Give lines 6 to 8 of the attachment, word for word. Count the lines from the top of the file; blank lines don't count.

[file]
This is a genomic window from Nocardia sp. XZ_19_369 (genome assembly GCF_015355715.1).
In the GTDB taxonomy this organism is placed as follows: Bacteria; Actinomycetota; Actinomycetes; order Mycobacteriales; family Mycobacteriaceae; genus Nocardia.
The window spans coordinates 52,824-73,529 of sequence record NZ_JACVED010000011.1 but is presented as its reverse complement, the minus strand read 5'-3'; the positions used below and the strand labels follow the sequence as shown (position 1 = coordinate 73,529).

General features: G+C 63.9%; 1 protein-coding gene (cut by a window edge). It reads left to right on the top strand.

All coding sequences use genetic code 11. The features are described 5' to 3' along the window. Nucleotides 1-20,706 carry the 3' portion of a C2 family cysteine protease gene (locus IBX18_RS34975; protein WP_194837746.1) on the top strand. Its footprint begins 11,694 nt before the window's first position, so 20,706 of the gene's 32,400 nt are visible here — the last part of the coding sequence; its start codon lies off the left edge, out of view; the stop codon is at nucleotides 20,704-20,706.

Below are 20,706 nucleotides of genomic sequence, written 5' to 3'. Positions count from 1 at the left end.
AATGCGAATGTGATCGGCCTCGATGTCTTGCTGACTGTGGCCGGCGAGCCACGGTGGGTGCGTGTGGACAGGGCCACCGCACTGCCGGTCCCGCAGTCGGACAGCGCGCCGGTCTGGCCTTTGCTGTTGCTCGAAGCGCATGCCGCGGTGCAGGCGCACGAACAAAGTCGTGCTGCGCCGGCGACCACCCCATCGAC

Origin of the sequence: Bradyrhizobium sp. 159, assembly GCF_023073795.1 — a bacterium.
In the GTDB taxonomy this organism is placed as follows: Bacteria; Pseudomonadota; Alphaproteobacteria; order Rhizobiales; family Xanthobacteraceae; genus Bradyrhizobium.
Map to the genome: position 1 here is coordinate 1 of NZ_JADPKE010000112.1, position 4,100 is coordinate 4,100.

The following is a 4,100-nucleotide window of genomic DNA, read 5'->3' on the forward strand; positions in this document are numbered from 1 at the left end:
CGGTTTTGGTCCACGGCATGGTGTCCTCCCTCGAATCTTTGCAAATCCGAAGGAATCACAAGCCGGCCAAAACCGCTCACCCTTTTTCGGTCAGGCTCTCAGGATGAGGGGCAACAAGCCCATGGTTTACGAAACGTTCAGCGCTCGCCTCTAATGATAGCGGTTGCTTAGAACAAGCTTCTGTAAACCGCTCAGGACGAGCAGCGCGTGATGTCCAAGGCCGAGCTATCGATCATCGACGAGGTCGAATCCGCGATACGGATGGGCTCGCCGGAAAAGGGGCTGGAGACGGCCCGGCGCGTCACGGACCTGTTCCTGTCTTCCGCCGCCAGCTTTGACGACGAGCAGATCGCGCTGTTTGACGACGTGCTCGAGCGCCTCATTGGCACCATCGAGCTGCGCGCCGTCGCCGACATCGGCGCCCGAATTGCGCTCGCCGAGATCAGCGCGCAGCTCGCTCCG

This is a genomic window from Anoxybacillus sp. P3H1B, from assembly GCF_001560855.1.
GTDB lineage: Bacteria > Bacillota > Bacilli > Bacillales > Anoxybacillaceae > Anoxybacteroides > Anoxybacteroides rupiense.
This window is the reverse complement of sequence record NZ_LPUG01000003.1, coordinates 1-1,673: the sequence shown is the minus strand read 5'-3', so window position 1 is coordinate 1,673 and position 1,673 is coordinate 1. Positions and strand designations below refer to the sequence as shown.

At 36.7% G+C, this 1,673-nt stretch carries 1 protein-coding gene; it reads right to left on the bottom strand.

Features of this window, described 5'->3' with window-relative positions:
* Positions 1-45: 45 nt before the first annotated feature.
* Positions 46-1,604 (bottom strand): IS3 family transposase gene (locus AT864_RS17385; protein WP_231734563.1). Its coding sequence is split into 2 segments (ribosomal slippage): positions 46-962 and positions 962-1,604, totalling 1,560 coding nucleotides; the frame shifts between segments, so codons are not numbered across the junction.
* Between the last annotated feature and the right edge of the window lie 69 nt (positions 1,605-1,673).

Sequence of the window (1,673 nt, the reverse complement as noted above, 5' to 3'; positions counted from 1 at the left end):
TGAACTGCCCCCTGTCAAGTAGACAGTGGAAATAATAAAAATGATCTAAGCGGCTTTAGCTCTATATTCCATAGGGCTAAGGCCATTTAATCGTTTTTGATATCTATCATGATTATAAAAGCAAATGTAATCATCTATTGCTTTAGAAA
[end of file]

Below are 20,706 nucleotides of genomic sequence, written 5' to 3'. Positions count from 1 at the left end.
AATGCGAATGTGATCGGCCTCGATGTCTTGCTGACTGTGGCCGGCGAGCCACGGTGGGTGCGTGTGGACAGGGCCACCGCACTGCCGGTCCCGCAGTCGGACAGCGCGCCGGTCTGGCCTTTGCTGTTGCTCGAAGCGCATGCCGCGGTGCAGGCGCACGAACAAAGTCGTGCTGCGCCGGCGACCACCCCATCGAC

Origin of the sequence: Bradyrhizobium sp. 159, assembly GCF_023073795.1 — a bacterium.